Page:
This research investigated the moderation effects of core self-evaluation (CSE) on singles’ ideal partner preference, concerning distinctive similarity in personality. The data were collected from singles from three countries (i.e., China, Denmark, and US), and modelled in a multilevel profile analysis. The results show that CSE moderated distinctive profile similarity preference in that people high in CSE preferred higher distinctive profile similarity with their ideal partner. In addition, CSE moderated distinctive trait similarity preference in Emotionality, Extraversion, Agreeableness, and Conscientiousness in that people high in CSE preferred their ideal partner to share higher distinctive similarity on these four traits. Implications and limitations of the research and findings are also discussed.
  • Liu, Yun; Liao, Shihong; Liu, Xiangkun; Zhang, Jiajun; An, Rui; Fan, Zuhui (2022)
    The interacting dark energy (IDE) model, which considers the interaction between dark energy and dark matter, provides a natural mechanism to alleviate the coincidence problem and can also relieve the observational tensions under the ?CDM model. Previous studies have put constraints on IDE models by observations of cosmic expansion history, cosmic microwave background, and large-scale structures. However, these data are not yet enough to distinguish IDE models from ?CDM effectively. Because the non-linear structure formation contains rich cosmological information, it can provide additional means to differentiate alternative models. In this paper, based on a set of N-body simulations for IDE models, we investigate the formation histories and properties of dark matter haloes and compare with their ?CDM counterparts. For the model with dark matter decaying into dark energy and the parameters being the best-fitting values from previous constraints, the structure formation is markedly slowed down, and the haloes have systematically lower mass, looser internal structure, higher spin, and anisotropy. This is inconsistent with the observed structure formation, and thus this model can be safely ruled out from the perspective of non-linear structure formation. Moreover, we find that the ratio of halo concentrations between IDE and ?CDM counterparts depends sensitively on the interaction parameter and is independent of halo mass. This can act as a powerful probe to constrain IDE models. Our results concretely demonstrate that the interaction of the two dark components can affect the halo formation considerably, and therefore the constraints from non-linear structures are indispensable.
  • Taylor, G.; Hillers, G. (2020)
    We present a new method for estimating time-series of relative seismic velocity changes (dv/v) within the Earth. Our approach is a Markov chain Monte Carlo (MCMC) technique that seeks to construct the full posterior probability distribution of the dv/v variations. Our method provides a robust, computationally efficient way to compute dv/v time-series that can incorporate information about measurement uncertainty, and any prior constraints that may be available. We demonstrate the method with a synthetic experiment, and then apply the MCMC algorithm to three data examples. In the first two examples we reproduce dv/v time-series associated with the response to the 2010 M 7.2 El Mayor-Cucapah earthquake at two sites in southern California, that have been studied in previous literature. In the San Jacinto fault zone environment we reproduce the dv/v signature of a deep creep slip sequence triggered by the El Mayor-Cucapah event, that is superimposed on a strong seasonal signal. At the Salton Sea Geothermal Field we corroborate the previously observed drop-and-recovery in seismic velocity caused by ground shaking related to the El Mayor-Cucapah event. In a third, new example we compute a month long velocity change time-series at hourly resolution at Pinion Flat, California. We observe a low amplitude variation in seismic velocity with a dominant frequency of 1 cycle per day, as well as a second transient signal with a frequency of 1.93 cycles per day. We attribute the 1-d periodicity in the dv/v variation to the combined effects of the diurnal tide and solar heating. The frequency of the signal at 1.93 cycles per day matches that of the lunar (semi-diurnal) tide. Analysis of the uncertainties in the Pinion Flat time-series shows that the error contains a signal with a frequency of 1 cycle per day. We attribute this variation to seismic noise produced by freight trains operating within the Coachella Valley. By demonstrating the applicability of the MCMC method in these examples, we show that it is well suited to tackle problems involving large data volumes that are typically associated with modern seismic experiments.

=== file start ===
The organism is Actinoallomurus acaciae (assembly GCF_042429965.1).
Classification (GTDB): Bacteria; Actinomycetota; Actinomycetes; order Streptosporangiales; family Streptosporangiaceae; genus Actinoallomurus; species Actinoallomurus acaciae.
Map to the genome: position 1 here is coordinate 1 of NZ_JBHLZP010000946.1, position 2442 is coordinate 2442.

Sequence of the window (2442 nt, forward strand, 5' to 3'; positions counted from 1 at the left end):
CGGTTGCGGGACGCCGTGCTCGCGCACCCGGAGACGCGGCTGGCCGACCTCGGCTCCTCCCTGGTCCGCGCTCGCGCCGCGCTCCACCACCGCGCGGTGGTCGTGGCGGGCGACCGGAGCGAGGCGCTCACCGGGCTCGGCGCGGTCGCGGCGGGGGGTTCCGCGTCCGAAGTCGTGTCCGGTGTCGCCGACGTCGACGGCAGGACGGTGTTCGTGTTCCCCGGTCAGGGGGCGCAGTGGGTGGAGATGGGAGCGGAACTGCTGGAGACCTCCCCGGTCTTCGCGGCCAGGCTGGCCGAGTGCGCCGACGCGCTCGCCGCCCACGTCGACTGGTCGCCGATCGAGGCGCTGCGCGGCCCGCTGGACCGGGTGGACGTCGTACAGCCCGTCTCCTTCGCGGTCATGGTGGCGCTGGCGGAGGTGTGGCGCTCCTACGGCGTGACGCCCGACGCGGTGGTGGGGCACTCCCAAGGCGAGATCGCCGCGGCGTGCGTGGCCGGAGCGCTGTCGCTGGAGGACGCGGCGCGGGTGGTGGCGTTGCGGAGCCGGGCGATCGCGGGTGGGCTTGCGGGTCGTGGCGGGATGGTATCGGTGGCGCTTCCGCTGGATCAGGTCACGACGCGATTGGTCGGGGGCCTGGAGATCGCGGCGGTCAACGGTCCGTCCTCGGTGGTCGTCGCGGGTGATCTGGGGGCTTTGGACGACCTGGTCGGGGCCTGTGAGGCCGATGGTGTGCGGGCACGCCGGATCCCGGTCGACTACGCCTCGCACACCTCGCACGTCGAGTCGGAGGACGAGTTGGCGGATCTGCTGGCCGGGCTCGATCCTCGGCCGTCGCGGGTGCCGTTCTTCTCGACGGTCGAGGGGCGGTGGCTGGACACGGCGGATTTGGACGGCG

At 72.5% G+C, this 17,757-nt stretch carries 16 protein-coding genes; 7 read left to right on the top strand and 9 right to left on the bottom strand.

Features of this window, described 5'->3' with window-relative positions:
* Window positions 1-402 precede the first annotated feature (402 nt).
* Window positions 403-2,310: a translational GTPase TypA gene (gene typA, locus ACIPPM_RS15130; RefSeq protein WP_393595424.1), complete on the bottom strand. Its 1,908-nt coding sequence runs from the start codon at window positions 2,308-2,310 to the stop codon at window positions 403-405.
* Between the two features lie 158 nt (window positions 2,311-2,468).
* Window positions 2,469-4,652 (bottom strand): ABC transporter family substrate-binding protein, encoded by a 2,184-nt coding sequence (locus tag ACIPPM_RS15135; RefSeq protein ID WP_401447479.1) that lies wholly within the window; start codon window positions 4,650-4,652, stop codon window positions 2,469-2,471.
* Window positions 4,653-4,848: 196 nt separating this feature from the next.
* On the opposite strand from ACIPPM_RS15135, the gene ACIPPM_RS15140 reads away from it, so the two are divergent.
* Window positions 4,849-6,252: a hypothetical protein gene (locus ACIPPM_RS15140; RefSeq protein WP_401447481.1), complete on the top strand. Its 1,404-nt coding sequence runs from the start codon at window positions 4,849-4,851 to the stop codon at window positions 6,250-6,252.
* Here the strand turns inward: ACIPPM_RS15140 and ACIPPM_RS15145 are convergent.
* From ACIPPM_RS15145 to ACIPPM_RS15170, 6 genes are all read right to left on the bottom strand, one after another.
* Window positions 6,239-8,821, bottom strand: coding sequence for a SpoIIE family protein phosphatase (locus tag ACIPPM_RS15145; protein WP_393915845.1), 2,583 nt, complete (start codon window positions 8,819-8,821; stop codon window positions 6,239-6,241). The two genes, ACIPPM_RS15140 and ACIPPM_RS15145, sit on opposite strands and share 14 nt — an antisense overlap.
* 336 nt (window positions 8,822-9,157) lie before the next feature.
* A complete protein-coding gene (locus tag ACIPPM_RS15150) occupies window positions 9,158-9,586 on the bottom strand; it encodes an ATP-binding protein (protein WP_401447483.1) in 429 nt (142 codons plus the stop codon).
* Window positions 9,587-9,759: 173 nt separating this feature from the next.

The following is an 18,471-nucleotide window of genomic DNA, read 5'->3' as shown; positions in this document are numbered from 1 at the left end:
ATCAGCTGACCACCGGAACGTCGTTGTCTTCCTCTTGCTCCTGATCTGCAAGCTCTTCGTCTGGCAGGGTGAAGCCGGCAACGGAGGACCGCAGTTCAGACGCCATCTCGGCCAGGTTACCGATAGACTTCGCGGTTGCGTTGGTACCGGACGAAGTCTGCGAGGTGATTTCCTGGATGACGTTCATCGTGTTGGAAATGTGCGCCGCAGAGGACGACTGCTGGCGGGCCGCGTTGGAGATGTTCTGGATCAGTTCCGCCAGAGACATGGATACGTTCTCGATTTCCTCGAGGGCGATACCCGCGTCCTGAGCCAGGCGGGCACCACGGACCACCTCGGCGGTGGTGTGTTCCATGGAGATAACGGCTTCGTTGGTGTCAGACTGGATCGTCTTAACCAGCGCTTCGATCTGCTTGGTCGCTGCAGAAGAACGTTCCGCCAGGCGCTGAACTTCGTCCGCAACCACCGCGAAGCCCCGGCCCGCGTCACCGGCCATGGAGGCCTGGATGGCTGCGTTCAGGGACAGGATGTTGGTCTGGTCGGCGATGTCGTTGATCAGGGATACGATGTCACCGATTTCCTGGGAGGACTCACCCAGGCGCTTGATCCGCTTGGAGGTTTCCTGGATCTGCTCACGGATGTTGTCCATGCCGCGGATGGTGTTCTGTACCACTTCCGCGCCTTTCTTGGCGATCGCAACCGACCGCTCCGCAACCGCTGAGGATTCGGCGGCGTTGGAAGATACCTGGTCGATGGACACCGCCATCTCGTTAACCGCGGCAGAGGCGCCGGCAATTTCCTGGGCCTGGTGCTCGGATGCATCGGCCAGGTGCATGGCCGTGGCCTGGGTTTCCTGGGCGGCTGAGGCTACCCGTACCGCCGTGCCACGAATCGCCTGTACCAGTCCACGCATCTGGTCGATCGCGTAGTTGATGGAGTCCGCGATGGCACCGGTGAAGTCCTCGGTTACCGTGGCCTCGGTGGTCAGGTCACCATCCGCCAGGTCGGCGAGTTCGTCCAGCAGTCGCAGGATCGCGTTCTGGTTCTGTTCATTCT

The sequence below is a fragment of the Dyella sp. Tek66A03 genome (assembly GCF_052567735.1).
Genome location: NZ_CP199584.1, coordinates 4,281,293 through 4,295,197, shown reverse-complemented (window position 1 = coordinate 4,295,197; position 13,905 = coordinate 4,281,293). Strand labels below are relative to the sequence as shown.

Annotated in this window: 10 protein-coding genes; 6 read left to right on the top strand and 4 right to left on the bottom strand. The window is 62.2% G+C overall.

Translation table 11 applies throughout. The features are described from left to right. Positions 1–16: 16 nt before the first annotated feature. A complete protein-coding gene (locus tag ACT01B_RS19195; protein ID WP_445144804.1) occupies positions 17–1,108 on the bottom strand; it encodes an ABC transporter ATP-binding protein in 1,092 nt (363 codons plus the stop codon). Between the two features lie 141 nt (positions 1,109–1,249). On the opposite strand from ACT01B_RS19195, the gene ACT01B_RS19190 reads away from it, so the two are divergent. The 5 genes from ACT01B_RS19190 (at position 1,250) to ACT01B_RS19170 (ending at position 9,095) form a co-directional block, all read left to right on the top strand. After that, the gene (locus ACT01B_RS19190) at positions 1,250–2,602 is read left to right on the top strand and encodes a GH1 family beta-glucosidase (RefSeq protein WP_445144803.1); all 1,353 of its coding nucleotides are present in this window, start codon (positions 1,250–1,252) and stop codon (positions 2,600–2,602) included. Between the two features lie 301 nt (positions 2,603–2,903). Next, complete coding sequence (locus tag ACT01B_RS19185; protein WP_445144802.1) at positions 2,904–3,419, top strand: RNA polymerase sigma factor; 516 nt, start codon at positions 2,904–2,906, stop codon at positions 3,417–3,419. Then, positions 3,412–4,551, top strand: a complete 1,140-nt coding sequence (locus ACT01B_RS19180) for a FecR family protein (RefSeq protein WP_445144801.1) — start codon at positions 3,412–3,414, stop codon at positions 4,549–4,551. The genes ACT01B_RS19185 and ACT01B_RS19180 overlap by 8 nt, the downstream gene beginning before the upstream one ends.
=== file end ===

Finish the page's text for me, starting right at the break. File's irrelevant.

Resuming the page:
• Van Belleghem, Steven M.; Vangestel, Carl; De Wolf, Katrien; De Corte, Zoe; Most, Markus; Rastas, Pasi; De Meester, Luc; Hendrickx, Frederik (2018)